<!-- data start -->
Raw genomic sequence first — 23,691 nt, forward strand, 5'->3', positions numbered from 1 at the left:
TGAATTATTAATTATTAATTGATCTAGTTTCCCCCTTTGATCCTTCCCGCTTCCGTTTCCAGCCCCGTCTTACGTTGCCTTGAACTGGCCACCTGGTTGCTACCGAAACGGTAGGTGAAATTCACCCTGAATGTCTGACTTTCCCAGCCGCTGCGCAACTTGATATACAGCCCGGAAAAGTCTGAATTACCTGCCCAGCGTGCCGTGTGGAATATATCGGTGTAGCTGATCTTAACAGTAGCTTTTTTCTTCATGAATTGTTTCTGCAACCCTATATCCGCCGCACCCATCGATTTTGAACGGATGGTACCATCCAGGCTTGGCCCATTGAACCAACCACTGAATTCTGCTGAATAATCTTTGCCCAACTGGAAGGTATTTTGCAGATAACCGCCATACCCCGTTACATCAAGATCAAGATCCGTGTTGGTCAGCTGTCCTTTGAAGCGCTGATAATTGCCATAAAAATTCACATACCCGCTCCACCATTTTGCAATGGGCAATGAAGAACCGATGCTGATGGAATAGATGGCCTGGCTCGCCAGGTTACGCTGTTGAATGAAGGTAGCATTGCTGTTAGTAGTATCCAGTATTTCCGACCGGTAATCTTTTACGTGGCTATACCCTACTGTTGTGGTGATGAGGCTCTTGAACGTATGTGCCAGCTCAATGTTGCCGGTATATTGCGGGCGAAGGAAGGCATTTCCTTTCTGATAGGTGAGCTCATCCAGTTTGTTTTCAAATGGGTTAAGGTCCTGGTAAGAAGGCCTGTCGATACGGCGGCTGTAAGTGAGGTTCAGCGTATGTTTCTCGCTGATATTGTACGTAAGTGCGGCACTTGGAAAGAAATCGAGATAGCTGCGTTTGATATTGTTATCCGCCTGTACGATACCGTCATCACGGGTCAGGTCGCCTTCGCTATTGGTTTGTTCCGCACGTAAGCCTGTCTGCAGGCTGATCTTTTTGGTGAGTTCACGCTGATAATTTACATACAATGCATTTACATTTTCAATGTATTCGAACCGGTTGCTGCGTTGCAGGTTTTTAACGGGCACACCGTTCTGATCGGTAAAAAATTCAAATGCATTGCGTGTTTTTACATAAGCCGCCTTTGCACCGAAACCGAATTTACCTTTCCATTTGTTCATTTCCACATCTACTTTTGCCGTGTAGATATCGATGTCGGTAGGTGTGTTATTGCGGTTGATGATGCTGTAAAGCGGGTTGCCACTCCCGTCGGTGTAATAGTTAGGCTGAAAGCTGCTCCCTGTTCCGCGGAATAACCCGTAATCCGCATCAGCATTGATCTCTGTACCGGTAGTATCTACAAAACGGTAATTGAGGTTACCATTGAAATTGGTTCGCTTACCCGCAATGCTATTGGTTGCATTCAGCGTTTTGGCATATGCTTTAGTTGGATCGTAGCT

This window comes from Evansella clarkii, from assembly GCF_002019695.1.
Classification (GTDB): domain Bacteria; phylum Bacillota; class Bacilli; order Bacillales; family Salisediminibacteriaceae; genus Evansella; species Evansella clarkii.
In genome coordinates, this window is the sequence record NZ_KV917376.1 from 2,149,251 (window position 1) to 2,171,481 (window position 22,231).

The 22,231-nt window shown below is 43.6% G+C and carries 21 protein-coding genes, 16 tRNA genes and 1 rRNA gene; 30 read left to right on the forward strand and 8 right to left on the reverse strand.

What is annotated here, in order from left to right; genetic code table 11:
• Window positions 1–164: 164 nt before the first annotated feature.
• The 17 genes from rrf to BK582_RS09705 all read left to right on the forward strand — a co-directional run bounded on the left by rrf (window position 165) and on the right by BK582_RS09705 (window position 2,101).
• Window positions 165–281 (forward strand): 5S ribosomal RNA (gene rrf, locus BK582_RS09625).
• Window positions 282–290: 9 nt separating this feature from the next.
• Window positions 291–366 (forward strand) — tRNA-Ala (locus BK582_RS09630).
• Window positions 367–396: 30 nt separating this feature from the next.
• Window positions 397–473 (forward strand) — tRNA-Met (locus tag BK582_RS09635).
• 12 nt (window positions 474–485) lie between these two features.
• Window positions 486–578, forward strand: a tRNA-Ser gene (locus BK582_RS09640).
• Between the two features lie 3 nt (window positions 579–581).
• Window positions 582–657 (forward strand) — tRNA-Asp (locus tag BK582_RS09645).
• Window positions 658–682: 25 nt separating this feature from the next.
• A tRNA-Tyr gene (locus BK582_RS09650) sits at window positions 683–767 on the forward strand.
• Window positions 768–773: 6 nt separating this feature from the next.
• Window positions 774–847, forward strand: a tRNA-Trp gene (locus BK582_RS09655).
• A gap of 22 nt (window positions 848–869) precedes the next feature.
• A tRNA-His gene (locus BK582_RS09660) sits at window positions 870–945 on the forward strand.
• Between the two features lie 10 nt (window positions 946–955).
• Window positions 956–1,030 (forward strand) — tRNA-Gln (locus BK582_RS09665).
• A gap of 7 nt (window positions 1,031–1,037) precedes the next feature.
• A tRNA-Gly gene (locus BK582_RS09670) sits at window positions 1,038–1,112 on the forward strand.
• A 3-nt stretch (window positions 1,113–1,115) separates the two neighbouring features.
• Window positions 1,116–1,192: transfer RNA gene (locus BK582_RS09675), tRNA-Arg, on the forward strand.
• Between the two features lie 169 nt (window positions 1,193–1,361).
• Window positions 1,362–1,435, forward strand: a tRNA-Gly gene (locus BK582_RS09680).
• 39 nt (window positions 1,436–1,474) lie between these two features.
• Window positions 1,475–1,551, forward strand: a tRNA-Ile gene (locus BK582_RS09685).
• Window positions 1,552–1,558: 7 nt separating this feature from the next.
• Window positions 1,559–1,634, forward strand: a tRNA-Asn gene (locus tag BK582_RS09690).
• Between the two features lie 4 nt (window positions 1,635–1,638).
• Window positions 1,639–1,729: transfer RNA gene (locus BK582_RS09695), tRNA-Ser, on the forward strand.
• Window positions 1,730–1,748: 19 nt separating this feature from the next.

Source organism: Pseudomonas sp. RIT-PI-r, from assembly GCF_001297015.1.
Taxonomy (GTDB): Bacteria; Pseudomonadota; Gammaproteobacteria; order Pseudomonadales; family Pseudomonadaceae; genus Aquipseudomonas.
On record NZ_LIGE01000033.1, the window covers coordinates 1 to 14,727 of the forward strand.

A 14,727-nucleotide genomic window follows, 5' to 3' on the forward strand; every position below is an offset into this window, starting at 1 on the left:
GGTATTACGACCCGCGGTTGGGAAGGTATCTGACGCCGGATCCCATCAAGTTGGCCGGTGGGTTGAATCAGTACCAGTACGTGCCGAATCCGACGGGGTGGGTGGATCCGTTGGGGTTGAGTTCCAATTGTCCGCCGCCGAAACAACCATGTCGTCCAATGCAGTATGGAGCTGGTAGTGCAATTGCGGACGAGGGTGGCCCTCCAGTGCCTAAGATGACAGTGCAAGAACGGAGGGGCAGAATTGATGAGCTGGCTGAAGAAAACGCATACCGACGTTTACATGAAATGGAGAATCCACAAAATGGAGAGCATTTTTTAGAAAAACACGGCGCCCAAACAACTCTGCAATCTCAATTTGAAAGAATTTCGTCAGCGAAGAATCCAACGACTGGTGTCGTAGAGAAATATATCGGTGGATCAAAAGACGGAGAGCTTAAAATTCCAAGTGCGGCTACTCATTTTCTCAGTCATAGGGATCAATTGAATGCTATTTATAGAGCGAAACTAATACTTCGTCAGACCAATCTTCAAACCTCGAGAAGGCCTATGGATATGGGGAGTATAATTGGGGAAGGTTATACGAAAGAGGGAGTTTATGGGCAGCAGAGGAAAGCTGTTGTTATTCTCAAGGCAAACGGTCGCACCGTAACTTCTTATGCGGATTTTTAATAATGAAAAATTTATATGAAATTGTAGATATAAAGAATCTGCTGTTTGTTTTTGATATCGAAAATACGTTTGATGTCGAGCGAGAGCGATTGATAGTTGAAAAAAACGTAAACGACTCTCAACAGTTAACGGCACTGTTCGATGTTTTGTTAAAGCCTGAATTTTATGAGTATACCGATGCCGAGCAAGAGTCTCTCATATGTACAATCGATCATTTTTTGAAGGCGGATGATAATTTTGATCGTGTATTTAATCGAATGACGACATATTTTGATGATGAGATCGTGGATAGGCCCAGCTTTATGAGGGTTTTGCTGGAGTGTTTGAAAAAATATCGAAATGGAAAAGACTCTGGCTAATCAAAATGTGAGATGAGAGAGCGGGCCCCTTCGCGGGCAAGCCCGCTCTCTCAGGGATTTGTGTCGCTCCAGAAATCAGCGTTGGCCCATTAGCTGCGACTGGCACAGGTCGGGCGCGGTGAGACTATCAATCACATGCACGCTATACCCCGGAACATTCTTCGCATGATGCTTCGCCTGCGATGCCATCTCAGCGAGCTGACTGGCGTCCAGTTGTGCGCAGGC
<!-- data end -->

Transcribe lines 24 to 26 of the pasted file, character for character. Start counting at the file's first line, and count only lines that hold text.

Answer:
• A tRNA-His gene (locus BK582_RS09660) sits at window positions 870–945 on the forward strand.
• Between the two features lie 10 nt (window positions 946–955).
• Window positions 956–1,030 (forward strand) — tRNA-Gln (locus BK582_RS09665).